• 3
    Clean Up (2:49)
  • 4
    Powerful Taboo (3:25)
  • 5
    Model Homes (3:21)
  • 6
    Piano Bench (1:39)
  • 7
    Circle K (3:34)
  • 8
    Quietest Friend (4:23)
  • 9
    Tracing The Grid (3:15)
  • 10
    Black Canyon (5:24)
  • 11
    My Phoenix (3:24)
  • 12
    All Seeing Eye (2:43)
  • 13
    Leaving The Valley (6:09)

Reviews

"David Bazan is so brilliant about digging into the past and all the ways that we still carry it with us as we grow older."

NPR

"Phoenix is a prescient title. It’s both a return home and a rise from ashes."

Paste

"Phoenix is Bazan’s best work in years and a worthy successor to a back catalog beloved by indie rock and emo fans for over 20 years."

Vulture

"Phoenix is wondrous. Pedro the Lion is alive. And it is emotional. Like it always was at its best.”

Under the Radar

"Phoenix, his first album as Pedro the Lion in 15 years, is an interrogation of faith and memory, and it moves with a rare grace and lucidity, even by Bazan's high standards, and little moments burrow in as a result.”

Noisey

"Bazan's voice is more full and powerful than ever, and the return to familiar writing processes pays off. Every note from every instrument expertly weaves together with pristine, yet organic movement, as if Bazan was a Baroque composer for string quartet."

PopMatters

Phoenix is as much about an inner place as it is about a location on the map. It’s an examination of how our surroundings shape and reflect us.”

Aquarium Drunkard​

"Bazan sings better than he ever has on Phoenix, his voice round and worn with intricacy from years of use, like a hiking stick toted in the same hand for a thousand miles."

Pitchfork

"No one tells a story quite like David Bazan. ‘Phoenix’ – his first under the Pedro The Lion moniker in nearly 15 years– is a powerful return, filled with sketches of still life frozen in time and conjured from deep inside the soul."

Dork

"Given the title, it's tempting to call Phoenix a rebirth. But more accurately, it's a return, both in name and in form. Reflective and revealing, it's a remarkable opening to a new chapter in Bazan's musical history."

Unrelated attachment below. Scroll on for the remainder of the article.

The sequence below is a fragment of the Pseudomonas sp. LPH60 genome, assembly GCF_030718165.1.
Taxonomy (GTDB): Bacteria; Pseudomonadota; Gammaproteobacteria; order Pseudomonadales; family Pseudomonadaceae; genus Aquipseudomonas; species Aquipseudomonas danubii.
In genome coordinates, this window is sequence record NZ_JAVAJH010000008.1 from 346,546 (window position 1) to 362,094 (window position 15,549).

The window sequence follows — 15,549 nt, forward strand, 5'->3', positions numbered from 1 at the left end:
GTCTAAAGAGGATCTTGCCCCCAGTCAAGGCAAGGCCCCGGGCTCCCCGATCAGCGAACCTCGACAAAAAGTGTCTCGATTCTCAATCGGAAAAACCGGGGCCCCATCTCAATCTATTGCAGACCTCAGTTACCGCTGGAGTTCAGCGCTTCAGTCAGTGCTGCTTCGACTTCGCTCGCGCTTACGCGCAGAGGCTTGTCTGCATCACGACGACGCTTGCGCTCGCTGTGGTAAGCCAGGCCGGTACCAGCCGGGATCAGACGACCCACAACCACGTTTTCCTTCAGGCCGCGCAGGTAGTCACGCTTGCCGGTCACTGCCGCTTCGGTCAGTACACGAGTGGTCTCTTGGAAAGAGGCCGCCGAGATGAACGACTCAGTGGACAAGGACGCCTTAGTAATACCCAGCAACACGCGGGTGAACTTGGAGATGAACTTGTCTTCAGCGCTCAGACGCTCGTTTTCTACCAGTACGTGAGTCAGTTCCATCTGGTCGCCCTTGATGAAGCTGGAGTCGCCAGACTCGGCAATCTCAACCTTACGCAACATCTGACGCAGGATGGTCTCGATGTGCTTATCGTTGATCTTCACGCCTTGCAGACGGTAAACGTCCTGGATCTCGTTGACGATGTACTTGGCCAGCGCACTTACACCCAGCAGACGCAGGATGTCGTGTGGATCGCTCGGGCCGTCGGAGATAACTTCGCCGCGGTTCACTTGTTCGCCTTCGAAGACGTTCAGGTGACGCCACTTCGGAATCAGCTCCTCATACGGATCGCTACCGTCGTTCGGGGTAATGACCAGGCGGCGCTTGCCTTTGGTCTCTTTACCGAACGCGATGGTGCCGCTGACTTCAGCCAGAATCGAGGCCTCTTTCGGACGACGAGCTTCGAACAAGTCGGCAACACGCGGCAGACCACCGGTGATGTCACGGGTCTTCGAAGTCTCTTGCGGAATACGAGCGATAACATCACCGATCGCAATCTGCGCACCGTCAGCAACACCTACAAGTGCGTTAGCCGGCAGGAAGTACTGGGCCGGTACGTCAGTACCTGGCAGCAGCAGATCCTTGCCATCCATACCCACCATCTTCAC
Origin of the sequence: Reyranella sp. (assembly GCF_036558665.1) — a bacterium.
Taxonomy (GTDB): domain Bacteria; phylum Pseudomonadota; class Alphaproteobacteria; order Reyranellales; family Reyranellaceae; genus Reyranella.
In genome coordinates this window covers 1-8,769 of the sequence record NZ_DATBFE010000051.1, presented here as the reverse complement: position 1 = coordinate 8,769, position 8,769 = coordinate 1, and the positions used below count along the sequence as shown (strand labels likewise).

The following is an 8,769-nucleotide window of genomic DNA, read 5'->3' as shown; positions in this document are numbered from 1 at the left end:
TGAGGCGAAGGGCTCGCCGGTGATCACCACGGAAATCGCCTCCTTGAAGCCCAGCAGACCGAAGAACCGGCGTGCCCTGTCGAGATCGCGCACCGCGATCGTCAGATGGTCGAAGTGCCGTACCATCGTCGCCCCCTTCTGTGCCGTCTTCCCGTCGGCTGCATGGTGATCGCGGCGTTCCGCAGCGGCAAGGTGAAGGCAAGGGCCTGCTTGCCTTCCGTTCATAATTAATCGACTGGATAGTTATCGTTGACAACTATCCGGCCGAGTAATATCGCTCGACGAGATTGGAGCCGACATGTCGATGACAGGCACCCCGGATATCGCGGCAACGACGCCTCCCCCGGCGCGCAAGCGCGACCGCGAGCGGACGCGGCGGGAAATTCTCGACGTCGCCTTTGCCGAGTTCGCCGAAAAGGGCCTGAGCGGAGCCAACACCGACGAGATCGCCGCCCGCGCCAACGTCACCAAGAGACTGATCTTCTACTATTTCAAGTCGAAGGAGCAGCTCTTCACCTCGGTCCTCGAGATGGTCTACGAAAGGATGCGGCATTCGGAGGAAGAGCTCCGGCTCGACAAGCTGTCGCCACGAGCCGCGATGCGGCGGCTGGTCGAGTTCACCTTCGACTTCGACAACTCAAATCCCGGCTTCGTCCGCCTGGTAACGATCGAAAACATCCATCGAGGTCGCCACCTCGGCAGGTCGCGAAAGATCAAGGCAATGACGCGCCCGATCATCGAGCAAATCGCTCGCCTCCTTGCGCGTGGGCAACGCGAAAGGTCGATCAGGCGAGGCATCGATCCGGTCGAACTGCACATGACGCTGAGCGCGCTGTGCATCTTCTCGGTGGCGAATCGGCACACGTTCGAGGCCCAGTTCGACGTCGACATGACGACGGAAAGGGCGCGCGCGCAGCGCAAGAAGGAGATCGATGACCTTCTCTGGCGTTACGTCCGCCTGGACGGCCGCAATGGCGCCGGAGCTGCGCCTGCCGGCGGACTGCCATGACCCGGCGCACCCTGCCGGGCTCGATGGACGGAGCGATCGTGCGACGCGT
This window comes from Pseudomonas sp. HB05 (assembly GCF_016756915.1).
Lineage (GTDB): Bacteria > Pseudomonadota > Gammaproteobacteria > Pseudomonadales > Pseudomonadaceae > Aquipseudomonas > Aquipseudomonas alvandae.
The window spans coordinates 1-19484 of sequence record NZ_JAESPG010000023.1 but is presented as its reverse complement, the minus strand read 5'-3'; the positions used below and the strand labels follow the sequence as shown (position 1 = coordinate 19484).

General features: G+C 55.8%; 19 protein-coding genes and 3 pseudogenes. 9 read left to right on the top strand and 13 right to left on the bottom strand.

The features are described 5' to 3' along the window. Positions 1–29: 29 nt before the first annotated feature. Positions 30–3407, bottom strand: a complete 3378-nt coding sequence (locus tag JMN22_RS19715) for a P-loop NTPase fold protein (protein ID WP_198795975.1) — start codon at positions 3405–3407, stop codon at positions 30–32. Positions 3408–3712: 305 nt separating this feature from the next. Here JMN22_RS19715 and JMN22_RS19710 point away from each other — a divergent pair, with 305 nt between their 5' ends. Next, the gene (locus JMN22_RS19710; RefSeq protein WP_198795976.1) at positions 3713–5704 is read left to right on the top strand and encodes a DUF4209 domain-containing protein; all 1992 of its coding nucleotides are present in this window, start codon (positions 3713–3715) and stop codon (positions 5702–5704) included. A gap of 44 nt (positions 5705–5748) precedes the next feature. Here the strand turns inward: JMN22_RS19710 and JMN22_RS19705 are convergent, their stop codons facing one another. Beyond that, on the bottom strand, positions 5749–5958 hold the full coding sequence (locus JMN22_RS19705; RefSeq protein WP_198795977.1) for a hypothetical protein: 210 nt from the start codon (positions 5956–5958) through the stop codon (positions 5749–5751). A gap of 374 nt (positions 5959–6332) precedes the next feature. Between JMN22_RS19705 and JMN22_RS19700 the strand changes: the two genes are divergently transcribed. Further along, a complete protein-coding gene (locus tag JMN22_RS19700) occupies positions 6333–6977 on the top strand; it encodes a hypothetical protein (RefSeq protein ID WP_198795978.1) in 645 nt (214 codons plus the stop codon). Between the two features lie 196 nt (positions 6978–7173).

NPR

“On Phoenix Bazan revisits his childhood home in a love letter -- albeit one fraught with tension -- to the city, the people he grew up with, and the wounded child he never quite came to terms with."

Billboard

"Fans will be pleased to find that these 13 new songs have all of the same emotion-tinged rock spirit as before, and the years since their last release have only served to revitalize the band.”

Paste

"It’s a crafty sonic execution of the strange disconnect your feel revisiting your hometown after many years: a vague residue of home that fades amidst constant the rebuilding and mutating."

Drowned in Sound

"And Phoenix really does tap into that old Pedro sound, giving a tangled-but-comforting backdrop for Bazan’s lyrical lacerations."

Stereogum

"The whole thing clashes and clamors, but a sentimental tug remains, even as that sense of connection and belonging diminishes over time."

NPR

“Through an 11 year hiatus, David Bazan has managed to make the best Pedro the Lion record to date. With Phoenix, Pedro the Lion is reborn even more powerful than before.”

New Noise Magazine

“This is no desperate grab at nostalgia, then, rather a chronicle of important personal moments reexamined through the lens of time.”

Uncut

“David Bazan seems to have uncovered the key to successfully reviving a bygone musical project: incorporating the most rewarding elements of a rich back catalog into heartfelt new material.”

Kerrang!

“The thirteen-track album continues the band’s penchant for inward-looking, heart-on-your-sleeves rock music to shout from the rooftops and let settle deep in your chest.”

SPIN

"Bazan’s songs always ache. On “Yellow Bike,” he mines his past, going back to the first time he rode a bicycle and felt its freedom. But there’s tension in the freedom as the lyrics twist with the loneliness of searching for someone to ride with. He never does, so the track hangs with desire."

Stereogum

“Pedro the Lion is back, but “Yellow Bike” is a testament to how David Bazan never went away.”

Aquarium Drunkard

"Pedro the Lion explores “a desert Christmas morning” in “Yellow Bike”, using rich, scenic nostalgia as an avenue into a bright, complex, and promising future.”

Consequence of Sound

"Against the snaking sound of gleaming, melancholy guitars, it’s the sound of wide-eyed wonder tempered by anxiety and nostalgic distance."

Stereogum

"Ultimately, what Phoenix offers is a moment of healing."

KEXP

“Bazan lays bare his past, present and future selves in this…”

Paste
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Videos

  • Yellow Bike (4:01)
    Jason Lester
  • Quietest Friend (4:29)
    Jason Lester